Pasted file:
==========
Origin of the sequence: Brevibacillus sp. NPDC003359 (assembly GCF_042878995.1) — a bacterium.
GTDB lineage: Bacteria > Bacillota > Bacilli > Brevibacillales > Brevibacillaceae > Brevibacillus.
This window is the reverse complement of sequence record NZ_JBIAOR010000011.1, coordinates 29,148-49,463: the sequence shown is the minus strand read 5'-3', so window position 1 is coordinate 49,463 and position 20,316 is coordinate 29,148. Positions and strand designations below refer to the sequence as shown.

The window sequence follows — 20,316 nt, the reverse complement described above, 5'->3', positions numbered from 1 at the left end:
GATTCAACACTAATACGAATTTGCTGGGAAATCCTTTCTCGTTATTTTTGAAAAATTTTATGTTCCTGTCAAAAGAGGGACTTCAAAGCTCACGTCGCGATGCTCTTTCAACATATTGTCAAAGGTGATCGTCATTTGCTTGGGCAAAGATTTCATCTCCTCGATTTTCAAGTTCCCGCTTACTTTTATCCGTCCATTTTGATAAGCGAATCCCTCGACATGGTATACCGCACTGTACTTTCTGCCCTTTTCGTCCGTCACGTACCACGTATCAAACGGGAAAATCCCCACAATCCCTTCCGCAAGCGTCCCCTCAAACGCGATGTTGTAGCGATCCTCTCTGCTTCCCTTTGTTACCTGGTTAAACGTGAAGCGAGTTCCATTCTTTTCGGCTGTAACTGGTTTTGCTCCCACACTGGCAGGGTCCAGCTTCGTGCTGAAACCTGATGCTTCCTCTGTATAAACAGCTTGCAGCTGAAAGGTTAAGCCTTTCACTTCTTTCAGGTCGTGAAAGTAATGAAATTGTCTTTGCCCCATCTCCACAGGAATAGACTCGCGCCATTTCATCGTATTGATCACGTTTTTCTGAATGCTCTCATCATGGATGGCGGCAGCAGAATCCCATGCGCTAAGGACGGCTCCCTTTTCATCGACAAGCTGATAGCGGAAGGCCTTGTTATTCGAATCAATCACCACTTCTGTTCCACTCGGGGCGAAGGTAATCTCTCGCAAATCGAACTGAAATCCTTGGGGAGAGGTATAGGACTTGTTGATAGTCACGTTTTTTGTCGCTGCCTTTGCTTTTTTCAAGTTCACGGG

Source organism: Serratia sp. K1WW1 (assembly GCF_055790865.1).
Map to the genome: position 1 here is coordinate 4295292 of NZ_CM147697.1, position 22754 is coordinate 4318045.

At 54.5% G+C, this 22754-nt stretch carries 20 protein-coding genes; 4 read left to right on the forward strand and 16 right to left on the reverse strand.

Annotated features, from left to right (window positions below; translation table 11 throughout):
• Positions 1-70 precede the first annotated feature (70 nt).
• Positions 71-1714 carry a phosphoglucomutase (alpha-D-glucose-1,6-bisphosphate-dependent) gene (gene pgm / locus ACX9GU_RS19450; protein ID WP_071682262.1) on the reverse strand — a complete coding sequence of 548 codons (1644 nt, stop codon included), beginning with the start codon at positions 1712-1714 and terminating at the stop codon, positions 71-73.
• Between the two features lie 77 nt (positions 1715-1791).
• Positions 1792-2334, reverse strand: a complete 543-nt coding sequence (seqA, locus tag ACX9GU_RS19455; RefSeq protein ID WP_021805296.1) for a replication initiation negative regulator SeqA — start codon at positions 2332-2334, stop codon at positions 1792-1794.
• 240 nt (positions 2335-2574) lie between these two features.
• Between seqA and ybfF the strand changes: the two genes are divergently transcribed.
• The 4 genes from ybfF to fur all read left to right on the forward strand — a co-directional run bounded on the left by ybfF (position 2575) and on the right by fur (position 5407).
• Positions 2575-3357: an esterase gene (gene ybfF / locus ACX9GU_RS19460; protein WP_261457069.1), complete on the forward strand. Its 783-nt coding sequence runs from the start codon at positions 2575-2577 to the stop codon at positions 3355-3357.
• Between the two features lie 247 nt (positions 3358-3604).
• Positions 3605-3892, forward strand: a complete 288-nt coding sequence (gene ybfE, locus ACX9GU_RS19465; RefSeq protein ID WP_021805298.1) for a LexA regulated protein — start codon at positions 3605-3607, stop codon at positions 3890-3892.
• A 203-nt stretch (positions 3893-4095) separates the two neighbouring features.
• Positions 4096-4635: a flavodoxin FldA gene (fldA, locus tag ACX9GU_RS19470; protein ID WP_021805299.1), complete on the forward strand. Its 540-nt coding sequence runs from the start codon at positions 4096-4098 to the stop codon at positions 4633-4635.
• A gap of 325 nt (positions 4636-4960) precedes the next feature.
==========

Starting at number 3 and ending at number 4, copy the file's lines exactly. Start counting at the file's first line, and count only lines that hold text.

This window is the reverse complement of sequence record NZ_JBIAOR010000011.1, coordinates 29,148-49,463: the sequence shown is the minus strand read 5'-3', so window position 1 is coordinate 49,463 and position 20,316 is coordinate 29,148. Positions and strand designations below refer to the sequence as shown.

The window sequence follows — 20,316 nt, the reverse complement described above, 5'->3', positions numbered from 1 at the left end: